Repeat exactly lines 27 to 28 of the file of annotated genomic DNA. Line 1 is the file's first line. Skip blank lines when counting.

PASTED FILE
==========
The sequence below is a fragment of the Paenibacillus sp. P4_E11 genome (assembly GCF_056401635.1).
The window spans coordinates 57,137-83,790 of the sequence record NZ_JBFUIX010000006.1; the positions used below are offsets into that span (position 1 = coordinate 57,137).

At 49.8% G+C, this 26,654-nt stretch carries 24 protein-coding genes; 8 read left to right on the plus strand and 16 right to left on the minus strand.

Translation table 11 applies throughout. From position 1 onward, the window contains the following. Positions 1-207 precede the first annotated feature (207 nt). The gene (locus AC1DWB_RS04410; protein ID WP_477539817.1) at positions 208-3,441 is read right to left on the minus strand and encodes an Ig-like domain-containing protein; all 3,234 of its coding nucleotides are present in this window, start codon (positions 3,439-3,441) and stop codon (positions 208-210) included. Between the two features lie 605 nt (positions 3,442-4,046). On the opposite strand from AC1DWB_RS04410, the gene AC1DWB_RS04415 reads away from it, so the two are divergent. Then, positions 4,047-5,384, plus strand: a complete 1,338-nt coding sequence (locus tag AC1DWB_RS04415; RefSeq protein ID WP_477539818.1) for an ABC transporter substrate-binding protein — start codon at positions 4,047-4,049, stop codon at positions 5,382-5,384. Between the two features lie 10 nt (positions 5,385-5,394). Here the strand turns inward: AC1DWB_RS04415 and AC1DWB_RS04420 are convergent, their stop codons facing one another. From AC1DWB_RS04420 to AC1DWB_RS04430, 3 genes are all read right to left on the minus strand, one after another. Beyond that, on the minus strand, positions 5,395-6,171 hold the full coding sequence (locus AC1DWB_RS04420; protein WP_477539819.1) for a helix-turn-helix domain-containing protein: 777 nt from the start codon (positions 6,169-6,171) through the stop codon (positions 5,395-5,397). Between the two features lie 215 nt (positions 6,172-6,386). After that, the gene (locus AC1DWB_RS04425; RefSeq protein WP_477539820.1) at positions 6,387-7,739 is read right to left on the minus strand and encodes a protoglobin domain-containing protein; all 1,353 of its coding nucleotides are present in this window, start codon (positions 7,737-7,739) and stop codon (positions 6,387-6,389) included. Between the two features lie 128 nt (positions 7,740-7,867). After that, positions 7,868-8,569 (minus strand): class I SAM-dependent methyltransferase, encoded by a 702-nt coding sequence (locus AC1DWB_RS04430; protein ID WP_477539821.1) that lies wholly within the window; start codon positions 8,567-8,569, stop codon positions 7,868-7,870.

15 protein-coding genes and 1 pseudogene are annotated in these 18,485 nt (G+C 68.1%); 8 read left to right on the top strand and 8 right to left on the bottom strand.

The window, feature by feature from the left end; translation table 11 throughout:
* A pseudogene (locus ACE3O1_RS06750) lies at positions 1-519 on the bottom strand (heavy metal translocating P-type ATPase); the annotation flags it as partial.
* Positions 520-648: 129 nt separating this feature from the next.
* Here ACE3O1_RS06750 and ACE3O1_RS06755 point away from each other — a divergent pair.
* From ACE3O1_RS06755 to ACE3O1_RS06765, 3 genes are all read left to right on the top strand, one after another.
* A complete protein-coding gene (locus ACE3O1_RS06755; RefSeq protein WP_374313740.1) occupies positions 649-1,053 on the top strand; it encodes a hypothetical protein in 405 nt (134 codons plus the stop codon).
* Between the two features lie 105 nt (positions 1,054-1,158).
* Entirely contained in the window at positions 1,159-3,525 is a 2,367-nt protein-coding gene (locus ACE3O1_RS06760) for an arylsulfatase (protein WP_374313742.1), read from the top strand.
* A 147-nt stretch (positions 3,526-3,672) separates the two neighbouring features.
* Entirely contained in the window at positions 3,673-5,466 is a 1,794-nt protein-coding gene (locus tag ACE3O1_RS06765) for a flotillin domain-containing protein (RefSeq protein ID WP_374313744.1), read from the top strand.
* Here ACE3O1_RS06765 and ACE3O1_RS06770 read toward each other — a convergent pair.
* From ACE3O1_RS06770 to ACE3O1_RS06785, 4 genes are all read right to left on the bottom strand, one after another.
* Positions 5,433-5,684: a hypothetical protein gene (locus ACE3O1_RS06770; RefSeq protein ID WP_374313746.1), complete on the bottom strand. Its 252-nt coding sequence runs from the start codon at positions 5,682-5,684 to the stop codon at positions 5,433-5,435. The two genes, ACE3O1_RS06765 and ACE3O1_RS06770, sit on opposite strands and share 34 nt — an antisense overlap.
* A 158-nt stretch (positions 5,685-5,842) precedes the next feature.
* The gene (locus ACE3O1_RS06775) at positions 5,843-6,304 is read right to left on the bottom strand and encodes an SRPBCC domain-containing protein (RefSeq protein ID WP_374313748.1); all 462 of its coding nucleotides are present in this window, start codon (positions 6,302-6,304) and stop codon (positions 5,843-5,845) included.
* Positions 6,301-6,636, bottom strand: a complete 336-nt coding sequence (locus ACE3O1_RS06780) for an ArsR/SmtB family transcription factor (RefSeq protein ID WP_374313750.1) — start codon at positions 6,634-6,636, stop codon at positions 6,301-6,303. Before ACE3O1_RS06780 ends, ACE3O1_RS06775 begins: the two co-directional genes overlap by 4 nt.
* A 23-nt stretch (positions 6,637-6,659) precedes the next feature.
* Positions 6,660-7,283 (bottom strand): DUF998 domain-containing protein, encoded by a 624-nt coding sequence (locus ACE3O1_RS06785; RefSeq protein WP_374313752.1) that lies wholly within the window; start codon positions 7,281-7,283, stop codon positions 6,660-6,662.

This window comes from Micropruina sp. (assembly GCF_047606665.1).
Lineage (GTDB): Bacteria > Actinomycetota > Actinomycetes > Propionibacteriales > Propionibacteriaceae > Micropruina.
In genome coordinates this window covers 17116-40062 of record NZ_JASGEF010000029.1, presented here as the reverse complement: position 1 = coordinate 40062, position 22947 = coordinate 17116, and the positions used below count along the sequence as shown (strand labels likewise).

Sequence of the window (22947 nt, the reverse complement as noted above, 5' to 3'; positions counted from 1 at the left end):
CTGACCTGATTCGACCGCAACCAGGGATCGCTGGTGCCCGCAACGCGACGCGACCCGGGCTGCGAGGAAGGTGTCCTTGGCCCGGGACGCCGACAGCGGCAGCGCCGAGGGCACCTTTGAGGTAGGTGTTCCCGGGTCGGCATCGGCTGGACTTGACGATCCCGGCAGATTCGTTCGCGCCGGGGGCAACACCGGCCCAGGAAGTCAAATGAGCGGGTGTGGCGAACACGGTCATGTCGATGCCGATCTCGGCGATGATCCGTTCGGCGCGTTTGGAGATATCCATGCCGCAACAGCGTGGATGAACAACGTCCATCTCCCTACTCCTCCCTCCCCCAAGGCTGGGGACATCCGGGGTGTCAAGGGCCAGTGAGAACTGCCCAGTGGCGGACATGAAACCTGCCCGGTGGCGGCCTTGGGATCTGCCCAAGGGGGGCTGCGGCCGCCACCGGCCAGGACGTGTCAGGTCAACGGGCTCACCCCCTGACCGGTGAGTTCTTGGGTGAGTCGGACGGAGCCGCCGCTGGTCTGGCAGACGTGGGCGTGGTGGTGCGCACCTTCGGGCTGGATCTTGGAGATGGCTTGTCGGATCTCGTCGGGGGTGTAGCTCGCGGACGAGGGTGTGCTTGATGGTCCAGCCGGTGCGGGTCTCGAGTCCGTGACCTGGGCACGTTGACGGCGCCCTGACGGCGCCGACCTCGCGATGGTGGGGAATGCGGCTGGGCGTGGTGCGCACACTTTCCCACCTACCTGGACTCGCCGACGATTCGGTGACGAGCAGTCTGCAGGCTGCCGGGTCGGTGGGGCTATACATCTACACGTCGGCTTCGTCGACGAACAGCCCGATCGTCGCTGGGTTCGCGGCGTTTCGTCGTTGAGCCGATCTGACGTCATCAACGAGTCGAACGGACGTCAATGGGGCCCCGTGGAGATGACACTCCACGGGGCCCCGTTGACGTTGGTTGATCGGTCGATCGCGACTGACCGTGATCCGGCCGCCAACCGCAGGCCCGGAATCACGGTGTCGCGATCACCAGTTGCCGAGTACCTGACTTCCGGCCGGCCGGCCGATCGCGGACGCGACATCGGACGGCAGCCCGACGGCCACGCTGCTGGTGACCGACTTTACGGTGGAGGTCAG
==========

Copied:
Sequence of the window (22947 nt, the reverse complement as noted above, 5' to 3'; positions counted from 1 at the left end):
CTGACCTGATTCGACCGCAACCAGGGATCGCTGGTGCCCGCAACGCGACGCGACCCGGGCTGCGAGGAAGGTGTCCTTGGCCCGGGACGCCGACAGCGGCAGCGCCGAGGGCACCTTTGAGGTAGGTGTTCCCGGGTCGGCATCGGCTGGACTTGACGATCCCGGCAGATTCGTTCGCGCCGGGGGCAACACCGGCCCAGGAAGTCAAATGAGCGGGTGTGGCGAACACGGTCATGTCGATGCCGATCTCGGCGATGATCCGTTCGGCGCGTTTGGAGATATCCATGCCGCAACAGCGTGGATGAACAACGTCCATCTCCCTACTCCTCCCTCCCCCAAGGCTGGGGACATCCGGGGTGTCAAGGGCCAGTGAGAACTGCCCAGTGGCGGACATGAAACCTGCCCGGTGGCGGCCTTGGGATCTGCCCAAGGGGGGCTGCGGCCGCCACCGGCCAGGACGTGTCAGGTCAACGGGCTCACCCCCTGACCGGTGAGTTCTTGGGTGAGTCGGACGGAGCCGCCGCTGGTCTGGCAGACGTGGGCGTGGTGGTGCGCACCTTCGGGCTGGATCTTGGAGATGGCTTGTCGGATCTCGTCGGGGGTGTAGCTCGCGGACGAGGGTGTGCTTGATGGTCCAGCCGGTGCGGGTCTCGAGTCCGTGACCTGGGCACGTTGACGGCGCCCTGACGGCGCCGACCTCGCGATGGTGGGGAATGCGGCTGGGCGTGGTGCGCACACTTTCCCACCTACCTGGACTCGCCGACGATTCGGTGACGAGCAGTCTGCAGGCTGCCGGGTCGGTGGGGCTATACATCTACACGTCGGCTTCGTCGACGAACAGCCCGATCGTCGCTGGGTTCGCGGCGTTTCGTCGTTGAGCCGATCTGACGTCATCAACGAGTCGAACGGACGTCAATGGGGCCCCGTGGAGATGACACTCCACGGGGCCCCGTTGACGTTGGTTGATCGGTCGATCGCGACTGACCGTGATCCGGCCGCCAACCGCAGGCCCGGAATCACGGTGTCGCGATCACCAGTTGCCGAGTACCTGACTTCCGGCCGGCCGGCCGATCGCGGACGCGACATCGGACGGCAGCCCGACGGCCACGCTGCTGGTGACCGACTTTACGGTGGAGGTCAG